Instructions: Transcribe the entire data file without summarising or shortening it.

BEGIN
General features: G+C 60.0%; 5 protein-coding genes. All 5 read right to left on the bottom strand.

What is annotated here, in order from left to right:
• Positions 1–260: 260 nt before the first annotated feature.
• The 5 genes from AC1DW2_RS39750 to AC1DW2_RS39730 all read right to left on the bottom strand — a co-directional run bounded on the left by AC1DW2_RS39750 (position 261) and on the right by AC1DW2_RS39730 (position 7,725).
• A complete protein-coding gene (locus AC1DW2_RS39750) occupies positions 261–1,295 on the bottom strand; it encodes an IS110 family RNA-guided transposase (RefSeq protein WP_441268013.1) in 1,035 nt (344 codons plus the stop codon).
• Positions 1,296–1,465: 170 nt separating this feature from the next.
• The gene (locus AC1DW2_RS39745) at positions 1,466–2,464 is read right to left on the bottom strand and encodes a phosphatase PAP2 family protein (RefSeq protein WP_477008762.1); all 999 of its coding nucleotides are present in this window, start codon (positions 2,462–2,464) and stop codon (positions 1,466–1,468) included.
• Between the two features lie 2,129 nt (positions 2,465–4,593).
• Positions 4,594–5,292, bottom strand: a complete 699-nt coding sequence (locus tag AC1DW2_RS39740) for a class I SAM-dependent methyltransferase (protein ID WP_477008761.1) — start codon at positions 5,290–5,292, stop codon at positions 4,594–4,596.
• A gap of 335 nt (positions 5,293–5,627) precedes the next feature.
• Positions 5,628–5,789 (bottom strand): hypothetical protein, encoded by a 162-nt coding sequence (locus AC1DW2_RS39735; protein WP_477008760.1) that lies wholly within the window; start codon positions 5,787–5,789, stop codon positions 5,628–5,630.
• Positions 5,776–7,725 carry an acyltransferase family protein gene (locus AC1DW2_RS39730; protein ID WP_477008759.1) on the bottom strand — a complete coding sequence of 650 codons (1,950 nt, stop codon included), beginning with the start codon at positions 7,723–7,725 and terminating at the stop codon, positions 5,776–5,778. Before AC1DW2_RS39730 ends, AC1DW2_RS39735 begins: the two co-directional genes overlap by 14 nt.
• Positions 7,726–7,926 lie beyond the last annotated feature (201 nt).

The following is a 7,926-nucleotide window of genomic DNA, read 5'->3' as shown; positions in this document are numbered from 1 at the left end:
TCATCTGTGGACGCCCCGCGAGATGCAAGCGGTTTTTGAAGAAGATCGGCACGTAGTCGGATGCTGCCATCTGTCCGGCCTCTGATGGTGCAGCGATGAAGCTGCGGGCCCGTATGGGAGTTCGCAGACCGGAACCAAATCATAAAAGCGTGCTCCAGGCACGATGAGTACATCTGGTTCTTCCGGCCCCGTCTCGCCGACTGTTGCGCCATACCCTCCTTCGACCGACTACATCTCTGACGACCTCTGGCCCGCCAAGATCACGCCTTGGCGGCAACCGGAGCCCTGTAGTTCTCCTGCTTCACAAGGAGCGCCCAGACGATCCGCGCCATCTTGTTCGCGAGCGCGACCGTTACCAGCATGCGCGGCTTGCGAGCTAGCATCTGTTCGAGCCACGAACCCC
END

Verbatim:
General features: G+C 60.0%; 5 protein-coding genes. All 5 read right to left on the bottom strand.

What is annotated here, in order from left to right:
• Positions 1–260: 260 nt before the first annotated feature.
• The 5 genes from AC1DW2_RS39750 to AC1DW2_RS39730 all read right to left on the bottom strand — a co-directional run bounded on the left by AC1DW2_RS39750 (position 261) and on the right by AC1DW2_RS39730 (position 7,725).
• A complete protein-coding gene (locus AC1DW2_RS39750) occupies positions 261–1,295 on the bottom strand; it encodes an IS110 family RNA-guided transposase (RefSeq protein WP_441268013.1) in 1,035 nt (344 codons plus the stop codon).
• Positions 1,296–1,465: 170 nt separating this feature from the next.
• The gene (locus AC1DW2_RS39745) at positions 1,466–2,464 is read right to left on the bottom strand and encodes a phosphatase PAP2 family protein (RefSeq protein WP_477008762.1); all 999 of its coding nucleotides are present in this window, start codon (positions 2,462–2,464) and stop codon (positions 1,466–1,468) included.
• Between the two features lie 2,129 nt (positions 2,465–4,593).
• Positions 4,594–5,292, bottom strand: a complete 699-nt coding sequence (locus tag AC1DW2_RS39740) for a class I SAM-dependent methyltransferase (protein ID WP_477008761.1) — start codon at positions 5,290–5,292, stop codon at positions 4,594–4,596.
• A gap of 335 nt (positions 5,293–5,627) precedes the next feature.
• Positions 5,628–5,789 (bottom strand): hypothetical protein, encoded by a 162-nt coding sequence (locus AC1DW2_RS39735; protein WP_477008760.1) that lies wholly within the window; start codon positions 5,787–5,789, stop codon positions 5,628–5,630.
• Positions 5,776–7,725 carry an acyltransferase family protein gene (locus AC1DW2_RS39730; protein ID WP_477008759.1) on the bottom strand — a complete coding sequence of 650 codons (1,950 nt, stop codon included), beginning with the start codon at positions 7,723–7,725 and terminating at the stop codon, positions 5,776–5,778. Before AC1DW2_RS39730 ends, AC1DW2_RS39735 begins: the two co-directional genes overlap by 14 nt.
• Positions 7,726–7,926 lie beyond the last annotated feature (201 nt).

The following is a 7,926-nucleotide window of genomic DNA, read 5'->3' as shown; positions in this document are numbered from 1 at the left end:
TCATCTGTGGACGCCCCGCGAGATGCAAGCGGTTTTTGAAGAAGATCGGCACGTAGTCGGATGCTGCCATCTGTCCGGCCTCTGATGGTGCAGCGATGAAGCTGCGGGCCCGTATGGGAGTTCGCAGACCGGAACCAAATCATAAAAGCGTGCTCCAGGCACGATGAGTACATCTGGTTCTTCCGGCCCCGTCTCGCCGACTGTTGCGCCATACCCTCCTTCGACCGACTACATCTCTGACGACCTCTGGCCCGCCAAGATCACGCCTTGGCGGCAACCGGAGCCCTGTAGTTCTCCTGCTTCACAAGGAGCGCCCAGACGATCCGCGCCATCTTGTTCGCGAGCGCGACCGTTACCAGCATGCGCGGCTTGCGAGCTAGCATCTGTTCGAGCCACGAACCCC